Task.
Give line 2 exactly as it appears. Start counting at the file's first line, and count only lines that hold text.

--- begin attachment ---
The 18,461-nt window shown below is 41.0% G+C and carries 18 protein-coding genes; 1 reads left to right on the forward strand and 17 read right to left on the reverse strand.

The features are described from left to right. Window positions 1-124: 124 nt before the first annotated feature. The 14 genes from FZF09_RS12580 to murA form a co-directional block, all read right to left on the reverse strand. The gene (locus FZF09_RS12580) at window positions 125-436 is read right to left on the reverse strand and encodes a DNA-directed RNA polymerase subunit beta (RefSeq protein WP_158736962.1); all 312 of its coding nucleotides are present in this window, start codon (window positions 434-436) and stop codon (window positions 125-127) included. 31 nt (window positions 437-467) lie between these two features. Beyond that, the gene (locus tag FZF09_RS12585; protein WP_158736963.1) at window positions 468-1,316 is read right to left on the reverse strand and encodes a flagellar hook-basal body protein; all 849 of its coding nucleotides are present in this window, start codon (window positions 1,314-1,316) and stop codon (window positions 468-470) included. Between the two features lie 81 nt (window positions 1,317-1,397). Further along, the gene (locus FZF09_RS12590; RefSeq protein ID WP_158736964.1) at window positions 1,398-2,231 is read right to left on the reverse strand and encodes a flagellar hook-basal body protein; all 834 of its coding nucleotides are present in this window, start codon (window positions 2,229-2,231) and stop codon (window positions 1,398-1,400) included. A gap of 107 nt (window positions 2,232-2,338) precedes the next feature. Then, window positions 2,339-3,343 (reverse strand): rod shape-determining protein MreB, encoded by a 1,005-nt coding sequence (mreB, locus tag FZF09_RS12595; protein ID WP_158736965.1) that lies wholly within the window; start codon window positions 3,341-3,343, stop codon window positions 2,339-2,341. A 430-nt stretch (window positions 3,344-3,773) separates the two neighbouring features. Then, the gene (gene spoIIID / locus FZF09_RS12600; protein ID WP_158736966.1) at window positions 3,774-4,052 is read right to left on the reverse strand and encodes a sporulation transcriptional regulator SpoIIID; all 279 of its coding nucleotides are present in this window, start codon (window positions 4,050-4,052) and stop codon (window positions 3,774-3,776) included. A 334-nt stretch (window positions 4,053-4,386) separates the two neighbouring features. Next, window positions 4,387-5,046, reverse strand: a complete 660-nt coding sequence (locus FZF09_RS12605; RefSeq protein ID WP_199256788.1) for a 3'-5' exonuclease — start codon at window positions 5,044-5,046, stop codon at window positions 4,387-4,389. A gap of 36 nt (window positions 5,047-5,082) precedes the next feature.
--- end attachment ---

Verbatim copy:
The features are described from left to right. Window positions 1-124: 124 nt before the first annotated feature. The 14 genes from FZF09_RS12580 to murA form a co-directional block, all read right to left on the reverse strand. The gene (locus FZF09_RS12580) at window positions 125-436 is read right to left on the reverse strand and encodes a DNA-directed RNA polymerase subunit beta (RefSeq protein WP_158736962.1); all 312 of its coding nucleotides are present in this window, start codon (window positions 434-436) and stop codon (window positions 125-127) included. 31 nt (window positions 437-467) lie between these two features. Beyond that, the gene (locus tag FZF09_RS12585; protein WP_158736963.1) at window positions 468-1,316 is read right to left on the reverse strand and encodes a flagellar hook-basal body protein; all 849 of its coding nucleotides are present in this window, start codon (window positions 1,314-1,316) and stop codon (window positions 468-470) included. Between the two features lie 81 nt (window positions 1,317-1,397). Further along, the gene (locus FZF09_RS12590; RefSeq protein ID WP_158736964.1) at window positions 1,398-2,231 is read right to left on the reverse strand and encodes a flagellar hook-basal body protein; all 834 of its coding nucleotides are present in this window, start codon (window positions 2,229-2,231) and stop codon (window positions 1,398-1,400) included. A gap of 107 nt (window positions 2,232-2,338) precedes the next feature. Then, window positions 2,339-3,343 (reverse strand): rod shape-determining protein MreB, encoded by a 1,005-nt coding sequence (mreB, locus tag FZF09_RS12595; protein ID WP_158736965.1) that lies wholly within the window; start codon window positions 3,341-3,343, stop codon window positions 2,339-2,341. A 430-nt stretch (window positions 3,344-3,773) separates the two neighbouring features. Then, the gene (gene spoIIID / locus FZF09_RS12600; protein ID WP_158736966.1) at window positions 3,774-4,052 is read right to left on the reverse strand and encodes a sporulation transcriptional regulator SpoIIID; all 279 of its coding nucleotides are present in this window, start codon (window positions 4,050-4,052) and stop codon (window positions 3,774-3,776) included. A 334-nt stretch (window positions 4,053-4,386) separates the two neighbouring features. Next, window positions 4,387-5,046, reverse strand: a complete 660-nt coding sequence (locus FZF09_RS12605; RefSeq protein ID WP_199256788.1) for a 3'-5' exonuclease — start codon at window positions 5,044-5,046, stop codon at window positions 4,387-4,389. A gap of 36 nt (window positions 5,047-5,082) precedes the next feature.